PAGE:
Government ministers argued bitterly Monday night about Israel’s proper response to the killing of three abducted teenagers whose bodies had been found that afternoon. While right-wing cabinet members called for an immediate and extensive operation to punish Hamas and severely damage the organization’s capabilities, as well as expanding settlement construction, others, including Prime Minister Benjamin Netanyahu, did not want to rush to action and seemed to prefer a more measured response.
After three hours, the cabinet session ended without conclusions. Another session was scheduled for Tuesday evening.
The bodies of the three teens — Eyal Yifrach, 19, Gil-ad Shaar, 16 and Naftali Fraenkel, 16 — were found partially buried in a field near the West Bank village of Halhul, north of Hebron.
During Monday’s stormy session, economy minister and Jewish Home party chairman Naftali Bennett listed eight possible actions Israel should take, including launching a major operation against Hamas in Gaza, freezing Hamas funds currently in banks in the West Bank, increasing Israeli construction in the West Bank, and imposing the death penalty on terrorists tried by a military court, a source who attended the meeting told the Haaretz daily.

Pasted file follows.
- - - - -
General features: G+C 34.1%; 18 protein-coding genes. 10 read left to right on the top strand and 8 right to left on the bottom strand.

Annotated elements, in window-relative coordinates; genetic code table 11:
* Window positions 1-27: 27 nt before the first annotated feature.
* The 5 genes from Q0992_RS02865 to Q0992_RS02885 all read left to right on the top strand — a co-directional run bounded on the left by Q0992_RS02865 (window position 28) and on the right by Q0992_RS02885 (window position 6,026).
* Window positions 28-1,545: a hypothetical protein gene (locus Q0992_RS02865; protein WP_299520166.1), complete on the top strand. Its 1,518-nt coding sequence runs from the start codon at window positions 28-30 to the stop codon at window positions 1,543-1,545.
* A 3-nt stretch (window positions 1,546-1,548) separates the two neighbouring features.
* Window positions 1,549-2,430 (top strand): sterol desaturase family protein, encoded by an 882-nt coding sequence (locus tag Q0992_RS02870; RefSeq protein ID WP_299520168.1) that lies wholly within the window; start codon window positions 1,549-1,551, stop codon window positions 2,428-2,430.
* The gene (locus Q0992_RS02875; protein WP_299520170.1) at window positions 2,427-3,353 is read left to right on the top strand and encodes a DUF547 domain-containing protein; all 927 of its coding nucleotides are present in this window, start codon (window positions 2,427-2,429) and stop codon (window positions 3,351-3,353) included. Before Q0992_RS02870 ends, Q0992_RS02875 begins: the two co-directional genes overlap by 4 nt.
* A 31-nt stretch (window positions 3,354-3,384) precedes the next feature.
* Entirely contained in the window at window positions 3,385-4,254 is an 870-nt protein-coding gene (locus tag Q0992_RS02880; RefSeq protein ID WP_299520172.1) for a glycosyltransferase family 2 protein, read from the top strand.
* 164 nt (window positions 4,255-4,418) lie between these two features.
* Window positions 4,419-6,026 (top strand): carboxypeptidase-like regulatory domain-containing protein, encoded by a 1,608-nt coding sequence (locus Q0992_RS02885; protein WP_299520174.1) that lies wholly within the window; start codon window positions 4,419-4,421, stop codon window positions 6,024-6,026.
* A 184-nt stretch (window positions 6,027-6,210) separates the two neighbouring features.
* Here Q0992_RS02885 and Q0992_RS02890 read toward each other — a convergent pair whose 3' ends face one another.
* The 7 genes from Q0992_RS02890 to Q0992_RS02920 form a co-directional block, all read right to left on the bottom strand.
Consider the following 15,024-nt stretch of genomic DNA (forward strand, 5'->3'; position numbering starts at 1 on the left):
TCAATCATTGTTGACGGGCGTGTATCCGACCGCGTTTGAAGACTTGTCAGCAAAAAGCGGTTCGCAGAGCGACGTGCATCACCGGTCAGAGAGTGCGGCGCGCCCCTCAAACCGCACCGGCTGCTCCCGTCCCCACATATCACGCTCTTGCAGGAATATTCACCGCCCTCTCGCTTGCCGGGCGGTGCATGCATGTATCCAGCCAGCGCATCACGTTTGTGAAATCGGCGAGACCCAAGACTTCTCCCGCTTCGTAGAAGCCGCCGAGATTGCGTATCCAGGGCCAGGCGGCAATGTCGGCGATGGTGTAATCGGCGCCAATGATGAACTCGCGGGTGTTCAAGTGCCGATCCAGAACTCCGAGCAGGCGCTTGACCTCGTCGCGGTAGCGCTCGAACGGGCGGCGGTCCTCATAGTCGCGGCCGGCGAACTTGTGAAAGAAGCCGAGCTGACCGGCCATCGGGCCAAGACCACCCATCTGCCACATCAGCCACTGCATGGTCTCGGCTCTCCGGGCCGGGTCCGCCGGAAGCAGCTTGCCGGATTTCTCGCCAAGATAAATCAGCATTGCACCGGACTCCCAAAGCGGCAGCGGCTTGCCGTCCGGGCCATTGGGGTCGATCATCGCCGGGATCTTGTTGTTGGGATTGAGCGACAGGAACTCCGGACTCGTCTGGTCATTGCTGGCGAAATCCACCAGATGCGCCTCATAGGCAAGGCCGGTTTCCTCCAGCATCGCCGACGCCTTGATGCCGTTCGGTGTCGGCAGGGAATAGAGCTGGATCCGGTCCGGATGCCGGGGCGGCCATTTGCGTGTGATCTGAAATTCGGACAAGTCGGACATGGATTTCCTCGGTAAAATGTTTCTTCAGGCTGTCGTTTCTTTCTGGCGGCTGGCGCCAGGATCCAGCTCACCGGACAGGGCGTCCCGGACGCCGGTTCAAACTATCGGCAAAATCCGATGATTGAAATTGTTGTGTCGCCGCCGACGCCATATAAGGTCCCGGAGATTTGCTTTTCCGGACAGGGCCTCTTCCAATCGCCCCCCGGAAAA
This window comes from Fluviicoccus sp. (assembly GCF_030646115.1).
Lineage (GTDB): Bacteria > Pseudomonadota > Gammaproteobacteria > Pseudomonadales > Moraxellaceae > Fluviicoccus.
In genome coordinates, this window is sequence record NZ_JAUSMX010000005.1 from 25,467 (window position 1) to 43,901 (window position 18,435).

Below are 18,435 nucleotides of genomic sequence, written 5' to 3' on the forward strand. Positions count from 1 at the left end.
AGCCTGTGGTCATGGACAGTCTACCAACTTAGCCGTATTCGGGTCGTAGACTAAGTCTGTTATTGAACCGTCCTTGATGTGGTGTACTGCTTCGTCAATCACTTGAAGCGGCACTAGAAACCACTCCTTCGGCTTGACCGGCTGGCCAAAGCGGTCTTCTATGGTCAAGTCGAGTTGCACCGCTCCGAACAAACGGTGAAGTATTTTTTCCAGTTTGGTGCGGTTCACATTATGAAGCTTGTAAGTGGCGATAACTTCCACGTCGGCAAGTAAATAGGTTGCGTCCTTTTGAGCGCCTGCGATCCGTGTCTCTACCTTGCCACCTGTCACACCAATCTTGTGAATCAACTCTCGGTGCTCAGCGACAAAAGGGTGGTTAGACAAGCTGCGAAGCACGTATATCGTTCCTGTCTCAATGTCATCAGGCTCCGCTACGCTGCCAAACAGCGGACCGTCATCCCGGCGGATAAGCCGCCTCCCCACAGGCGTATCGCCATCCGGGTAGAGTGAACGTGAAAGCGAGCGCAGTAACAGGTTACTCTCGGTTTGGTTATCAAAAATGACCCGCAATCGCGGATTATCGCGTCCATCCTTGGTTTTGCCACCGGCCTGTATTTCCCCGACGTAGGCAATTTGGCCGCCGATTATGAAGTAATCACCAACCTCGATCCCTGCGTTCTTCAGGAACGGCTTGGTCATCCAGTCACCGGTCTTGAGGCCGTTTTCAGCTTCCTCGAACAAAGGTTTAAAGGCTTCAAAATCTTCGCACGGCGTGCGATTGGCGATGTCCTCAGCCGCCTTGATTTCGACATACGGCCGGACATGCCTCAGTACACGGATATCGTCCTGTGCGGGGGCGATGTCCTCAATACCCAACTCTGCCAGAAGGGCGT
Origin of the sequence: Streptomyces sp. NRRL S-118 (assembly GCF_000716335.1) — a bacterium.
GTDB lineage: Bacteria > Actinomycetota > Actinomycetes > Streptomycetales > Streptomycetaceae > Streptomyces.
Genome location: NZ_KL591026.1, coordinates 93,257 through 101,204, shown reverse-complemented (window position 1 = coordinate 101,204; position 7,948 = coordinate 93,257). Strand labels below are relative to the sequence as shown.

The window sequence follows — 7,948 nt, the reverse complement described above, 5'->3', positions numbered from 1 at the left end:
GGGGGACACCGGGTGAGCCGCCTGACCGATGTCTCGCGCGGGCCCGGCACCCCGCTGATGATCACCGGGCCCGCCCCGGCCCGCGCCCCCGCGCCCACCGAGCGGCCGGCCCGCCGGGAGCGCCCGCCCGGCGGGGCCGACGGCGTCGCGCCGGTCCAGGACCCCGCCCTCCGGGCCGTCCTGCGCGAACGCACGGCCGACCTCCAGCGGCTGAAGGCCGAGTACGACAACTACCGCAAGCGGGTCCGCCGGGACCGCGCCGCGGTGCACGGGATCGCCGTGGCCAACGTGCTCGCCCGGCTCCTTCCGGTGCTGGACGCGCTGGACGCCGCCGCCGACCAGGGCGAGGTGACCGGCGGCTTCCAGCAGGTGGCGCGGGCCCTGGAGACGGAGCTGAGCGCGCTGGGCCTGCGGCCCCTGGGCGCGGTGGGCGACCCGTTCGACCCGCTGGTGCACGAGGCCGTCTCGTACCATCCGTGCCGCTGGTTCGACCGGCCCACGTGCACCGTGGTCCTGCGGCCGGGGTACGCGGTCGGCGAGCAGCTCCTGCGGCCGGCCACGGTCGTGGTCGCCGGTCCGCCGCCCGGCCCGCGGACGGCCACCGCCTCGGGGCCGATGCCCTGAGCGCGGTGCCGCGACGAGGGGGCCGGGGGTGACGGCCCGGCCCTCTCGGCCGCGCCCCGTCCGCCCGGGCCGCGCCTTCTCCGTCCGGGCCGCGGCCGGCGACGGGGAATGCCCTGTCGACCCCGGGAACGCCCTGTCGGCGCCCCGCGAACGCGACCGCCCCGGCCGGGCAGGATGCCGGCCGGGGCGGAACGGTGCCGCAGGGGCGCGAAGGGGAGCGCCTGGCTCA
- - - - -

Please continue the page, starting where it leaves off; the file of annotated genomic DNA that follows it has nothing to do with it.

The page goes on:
Defense Minister Moshe Ya’alon also suggested expanding construction in the settlement blocs in response to the killing, according to Ynet. Communications Minister Gilad Erdan added that building tenders should be approved in the West Bank, in areas outside of the blocs. But Justice Minister Tzipi Livni and Finance Minister Yair Lapid fiercely opposed the move, with Livni arguing that adopting the position as a response to the deaths of the teenagers would only further delegitimize settlement construction within the blocs.
Earlier that evening IDF Chief of Staff Benny Gantz recommended striking at Hamas facilities, but mainly those that have already been weakened by the 18-day operation to find the captured teens. According to the source, a draft of the cabinet decisions, about 10 paragraphs long, mostly listed steps Israel would take in the future and did not include concrete military operations.
“There are efforts to expel Hamas operatives to Gaza, even though the attorney general said the issue is stuck due to legal difficulties,” the source said. “There were suggestions such as continuing the operation against Hamas’s civilian infrastructure in the West Bank or an ongoing operation to locate the kidnappers, but nothing significant.”